Last orders for Eddy Coghlan - Sheffield’s off-licence pioneer

Eddy Coghlan.
Eddy Coghlan.
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GLASSES have been raised in tribute to Eddy Coghlan, the popular connoisseur and businessman who founded Sheffield’s first independent off-licence, Wine Schoppen, in 1979.

Eddy died in the Northern General Hospital last week after a heart attack, aged 75.

His funeral took place at Our Lady and St Thomas RC Church, Meadowhead, followed by private burial and a celebration of his life at the Platinum Suite, Bramall Lane, on Thursday.

Eddy was born in the Azores but moved to London when his father became a decoder in the War Office. For 30 years he was a manager for Heinz Foods and his responsibilities included introducing the brand to Germany.

During this time, Eddy and his wife Ann developed an appreciation of German wines, which were very popular during the 1970s. On their return to Sheffield they began importing them and selling the odd case from the garage of their home in Dore.

“All of a sudden there was more wine than we could handle from a garage, so we decided to open a shop in Abbeydale Road and everything grew quite quickly into a successful business,” recalls his elder son, Andrew.

“It was a time when Blue Nun and Liebfraumilch were the height of sophistication and more or less the only wines available on the supermarket shelves.”

The Wine Schoppen opened in 1981, specialising not only in German wines, but also in select, independent stock from all over the world.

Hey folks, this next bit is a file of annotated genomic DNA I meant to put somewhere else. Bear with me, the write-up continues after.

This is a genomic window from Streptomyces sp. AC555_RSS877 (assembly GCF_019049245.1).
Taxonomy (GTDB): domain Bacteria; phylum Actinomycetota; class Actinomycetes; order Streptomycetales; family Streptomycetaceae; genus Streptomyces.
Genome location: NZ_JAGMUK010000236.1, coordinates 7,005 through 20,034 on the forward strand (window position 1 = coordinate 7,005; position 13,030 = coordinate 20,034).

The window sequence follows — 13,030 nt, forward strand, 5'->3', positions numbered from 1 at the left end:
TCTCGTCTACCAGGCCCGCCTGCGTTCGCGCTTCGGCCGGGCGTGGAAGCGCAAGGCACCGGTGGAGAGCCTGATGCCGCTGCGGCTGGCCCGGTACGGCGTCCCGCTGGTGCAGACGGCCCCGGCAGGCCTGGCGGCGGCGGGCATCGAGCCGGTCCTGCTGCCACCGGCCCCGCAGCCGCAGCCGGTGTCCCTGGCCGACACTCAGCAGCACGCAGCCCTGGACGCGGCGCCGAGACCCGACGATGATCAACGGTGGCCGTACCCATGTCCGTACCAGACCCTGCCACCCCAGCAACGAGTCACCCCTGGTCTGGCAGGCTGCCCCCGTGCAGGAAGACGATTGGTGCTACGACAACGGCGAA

Eddy knew his subject and took pleasure in seeking out unusual stock – one prize find was seven cases of 1940 Massandra White Muscat from Tsar Nicholas II’s collection, picked up at a Sothebys auction.

In 1991, under his guidance, Wine Schoppen won the coveted German Specialist of the Year award from the Which? Wine Guide.

The business continued to expand and in 1990 Barrels & Bottles was opened in a vault beneath the Wicker Arches. Eddy retained his reputation as a pioneer: the new warehouse boasted a tasting room, white light and spittoon, giving customers a chance to sample their wines before buying.

In 1994 the original shop moved to larger premises in Oak Street, Heeley, and two years later the internet business was launched. In 2002 Coghlans Cookery School opened its doors at a former restaurant in Millthorpe.

The entire company is now united under one roof at purpose-built premises in Sheepbridge, between Sheffield and Chesterfield – an impressive legacy for Eddy Coghlan, who continued to run the company until ill health forced him to retire.

Andrew said: “My dad was a true gentleman and a real people person, wine fanatic and bon viveur.

“Spending time with him was always a pleasure and he enhanced the city of Sheffield with his passion for food and wine.

“It’s a loss for the city.”